October 22, 2007 in Software (E)
[prMac.com] Seattle, Washington - October 22, 2007 - BusyMac is proud to announce BusySync 1.0, their multi-user calendar sharing utility for iCal. Designed for families and small workgroups, BusySync allows multiple users to easily and cost-effectively share calendars on a local area network without the need for a dedicated server. Shared calendars can be viewed and edited by multiple users and changes are instantly published and synchronized with all users on the network.
BusySync is a Mac OS X System Preference Pane that runs in the background and adds calendar sharing capabilities to iCal. Leveraging Apple Sync Services and Bonjour, calendar events created by one user are instantly published and synchronized with other iCal users on the network. Users can share and edit calendars, make changes on each others calendars, and everything is automatically synchronized between each user, on each Mac.
Feature Highlights in Version 1.0:
Bonjour Networking: Calendars are automatically published on a local area network without the need for a dedicated server.
Multi-User Editing: BusySync allows multiple users to share and edit calendars. Changes made by one user are instantly synchronized with all others on the network.
Security: Calendars can be password protected to provide different groups of users with different access privileges, including read/write, read-only, or no access.
Offline Access: Changes made to a shared calendar while disconnected from a home or office network are automatically synchronized when connected.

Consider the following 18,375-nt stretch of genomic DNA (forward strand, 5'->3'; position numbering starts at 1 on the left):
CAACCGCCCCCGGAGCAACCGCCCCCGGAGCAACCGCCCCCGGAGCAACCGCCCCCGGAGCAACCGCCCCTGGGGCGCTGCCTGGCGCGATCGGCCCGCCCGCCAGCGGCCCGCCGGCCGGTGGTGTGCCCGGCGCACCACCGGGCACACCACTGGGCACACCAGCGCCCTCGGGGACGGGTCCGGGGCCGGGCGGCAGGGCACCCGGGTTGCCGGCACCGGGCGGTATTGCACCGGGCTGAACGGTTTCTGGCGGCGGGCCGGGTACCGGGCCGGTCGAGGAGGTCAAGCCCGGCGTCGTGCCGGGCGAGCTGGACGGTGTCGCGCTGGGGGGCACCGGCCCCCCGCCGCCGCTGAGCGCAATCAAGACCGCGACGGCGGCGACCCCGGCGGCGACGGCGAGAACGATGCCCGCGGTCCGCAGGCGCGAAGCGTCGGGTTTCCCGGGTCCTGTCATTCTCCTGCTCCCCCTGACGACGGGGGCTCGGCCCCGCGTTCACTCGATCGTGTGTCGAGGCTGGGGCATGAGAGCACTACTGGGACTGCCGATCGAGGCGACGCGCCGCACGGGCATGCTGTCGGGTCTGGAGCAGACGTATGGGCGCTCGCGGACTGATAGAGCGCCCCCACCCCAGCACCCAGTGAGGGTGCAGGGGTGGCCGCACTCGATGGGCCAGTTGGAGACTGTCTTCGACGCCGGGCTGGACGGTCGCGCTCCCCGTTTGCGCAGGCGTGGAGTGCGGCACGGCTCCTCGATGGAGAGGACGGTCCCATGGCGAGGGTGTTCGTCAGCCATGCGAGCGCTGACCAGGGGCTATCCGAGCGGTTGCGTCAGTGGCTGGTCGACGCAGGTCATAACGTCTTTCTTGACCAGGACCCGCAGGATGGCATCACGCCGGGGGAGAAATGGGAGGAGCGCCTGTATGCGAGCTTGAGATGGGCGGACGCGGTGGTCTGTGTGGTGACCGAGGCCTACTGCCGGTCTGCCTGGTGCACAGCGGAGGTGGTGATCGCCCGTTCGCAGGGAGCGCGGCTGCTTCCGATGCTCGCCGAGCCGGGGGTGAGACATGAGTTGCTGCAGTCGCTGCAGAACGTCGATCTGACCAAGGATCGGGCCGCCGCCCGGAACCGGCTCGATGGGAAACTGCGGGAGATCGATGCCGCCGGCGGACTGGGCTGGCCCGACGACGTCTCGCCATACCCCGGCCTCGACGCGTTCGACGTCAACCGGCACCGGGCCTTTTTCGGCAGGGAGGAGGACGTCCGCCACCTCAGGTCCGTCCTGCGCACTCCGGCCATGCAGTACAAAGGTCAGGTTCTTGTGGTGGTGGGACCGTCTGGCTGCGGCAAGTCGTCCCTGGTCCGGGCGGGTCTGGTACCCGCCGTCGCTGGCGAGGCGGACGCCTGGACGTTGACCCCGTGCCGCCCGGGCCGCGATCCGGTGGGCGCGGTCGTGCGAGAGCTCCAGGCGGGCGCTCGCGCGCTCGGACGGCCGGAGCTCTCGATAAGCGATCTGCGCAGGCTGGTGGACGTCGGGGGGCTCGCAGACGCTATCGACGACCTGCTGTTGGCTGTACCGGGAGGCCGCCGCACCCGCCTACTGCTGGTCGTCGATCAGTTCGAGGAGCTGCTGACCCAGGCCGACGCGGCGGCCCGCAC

* English, French, German, Japanese
* Mac OS X 10.4 (Tiger) or Mac OS X 10.5 (Leopard)
* Universal Binary: Works great on both Intel and PowerPC
Pricing and Availability:
BusySync 1.0 is available directly from BusyMac.com. Pricing for new customers starts at $19.95 USD per user, with multi-unit discounts available.
How does BusySync differ from the group scheduling features in Leopard iCal?
BusySync is targeted at families and small workgroups that wish to share calendars without the need for a dedicated server. Leopard iCal supports CalDAV, a client/server scheduling specification targeted at large workgroups. It requires a dedicated server and software included in Mac OS X Server. If you don't have a dedicated server running Mac OS X Server, the new group scheduling features in Leopard iCal are not available to you.
Based in Seattle, Washington, BusyMac is a privately-held company founded in 2007 by Dave Riggle and John Chaffee. Dave and John have a long history of developing great software together, dating back to the early 90's when they released Now Up-to-Date, a revolutionary network calendar for Mac OS 7. Copyright 2007 BusyMac. All Rights Reserved. Apple, the Apple logo, iCal and the iCal logo are registered trademarks of Apple Computer in the U.S. and/or other countries.